The plant is a little larger and more complex than usual, and its location a little more exotic, but the same old problems are there.

Thursday, 29 January 2015

An Applied Guide to Process and Plant Design

An Applied Guide to Process and Plant Design Cover





















So the book is finished, cover art selected, and it's coming out on 20th April. I'm three chapters into the next book, (an update of Mecklenburgh' Process Plant Layout)

We are planning out training timetable for the year, and I'm getting into a couple of troubleshooting /expert witness jobs.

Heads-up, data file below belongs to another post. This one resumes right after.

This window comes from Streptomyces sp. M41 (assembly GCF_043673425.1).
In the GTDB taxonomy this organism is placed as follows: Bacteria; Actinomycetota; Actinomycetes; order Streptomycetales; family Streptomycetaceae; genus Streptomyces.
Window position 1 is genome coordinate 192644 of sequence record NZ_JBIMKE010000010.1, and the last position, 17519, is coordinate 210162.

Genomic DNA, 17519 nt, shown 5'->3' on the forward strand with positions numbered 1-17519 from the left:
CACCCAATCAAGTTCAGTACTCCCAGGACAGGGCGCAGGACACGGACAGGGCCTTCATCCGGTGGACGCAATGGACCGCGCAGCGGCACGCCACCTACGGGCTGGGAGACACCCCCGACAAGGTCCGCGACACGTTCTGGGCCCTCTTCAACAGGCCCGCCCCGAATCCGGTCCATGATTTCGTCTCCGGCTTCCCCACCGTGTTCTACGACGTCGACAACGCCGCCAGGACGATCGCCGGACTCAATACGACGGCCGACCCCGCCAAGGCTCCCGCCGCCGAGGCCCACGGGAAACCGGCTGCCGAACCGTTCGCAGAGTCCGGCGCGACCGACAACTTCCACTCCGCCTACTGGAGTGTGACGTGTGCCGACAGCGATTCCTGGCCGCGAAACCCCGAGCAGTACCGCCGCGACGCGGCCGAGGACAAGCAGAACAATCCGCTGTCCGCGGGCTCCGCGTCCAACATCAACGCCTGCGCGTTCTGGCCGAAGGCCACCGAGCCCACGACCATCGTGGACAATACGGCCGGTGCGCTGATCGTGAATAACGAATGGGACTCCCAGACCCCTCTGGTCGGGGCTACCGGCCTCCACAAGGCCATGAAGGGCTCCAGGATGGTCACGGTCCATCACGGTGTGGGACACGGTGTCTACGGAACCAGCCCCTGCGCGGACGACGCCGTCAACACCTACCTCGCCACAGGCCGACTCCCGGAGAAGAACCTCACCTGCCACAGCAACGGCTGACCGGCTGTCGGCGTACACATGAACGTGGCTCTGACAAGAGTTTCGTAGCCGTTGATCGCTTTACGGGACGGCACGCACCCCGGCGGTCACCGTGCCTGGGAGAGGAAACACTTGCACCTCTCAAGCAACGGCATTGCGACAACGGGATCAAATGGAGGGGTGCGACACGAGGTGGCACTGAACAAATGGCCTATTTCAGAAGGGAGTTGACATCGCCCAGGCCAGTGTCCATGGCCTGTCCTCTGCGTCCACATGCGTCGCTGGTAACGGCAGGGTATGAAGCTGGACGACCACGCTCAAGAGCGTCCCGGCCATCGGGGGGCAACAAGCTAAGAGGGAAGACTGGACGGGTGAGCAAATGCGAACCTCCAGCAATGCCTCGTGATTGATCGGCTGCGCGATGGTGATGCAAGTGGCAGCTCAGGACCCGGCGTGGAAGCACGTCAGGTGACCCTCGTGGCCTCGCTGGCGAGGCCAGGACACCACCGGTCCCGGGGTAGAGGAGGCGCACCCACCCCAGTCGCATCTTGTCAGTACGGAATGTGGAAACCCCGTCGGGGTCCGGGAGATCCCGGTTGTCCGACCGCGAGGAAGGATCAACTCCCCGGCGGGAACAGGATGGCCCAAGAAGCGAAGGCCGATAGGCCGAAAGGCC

Teaching started on Monday, so we're really busy at the moment...

Sunday, 11 January 2015

Hospital Effluent Treatment Plant Troubleshooting

Doha Qatar Arabian Gulf Water










I'm off to Doha in a week to deliver our "Effective Wastewater Treatment" course, and after that it's back to teaching three or four days a week.

I've just been engaged to troubleshoot problems with a new effluent treatment plant in an overseas hospital. It's in a lovely place, but I'm not sure I'll have time for a site visit in the first instance.

My first book is with the printers, and I'm making a start on my second this month, an updated and revised edition of Mecklenbergh's classic Process Plant Layout.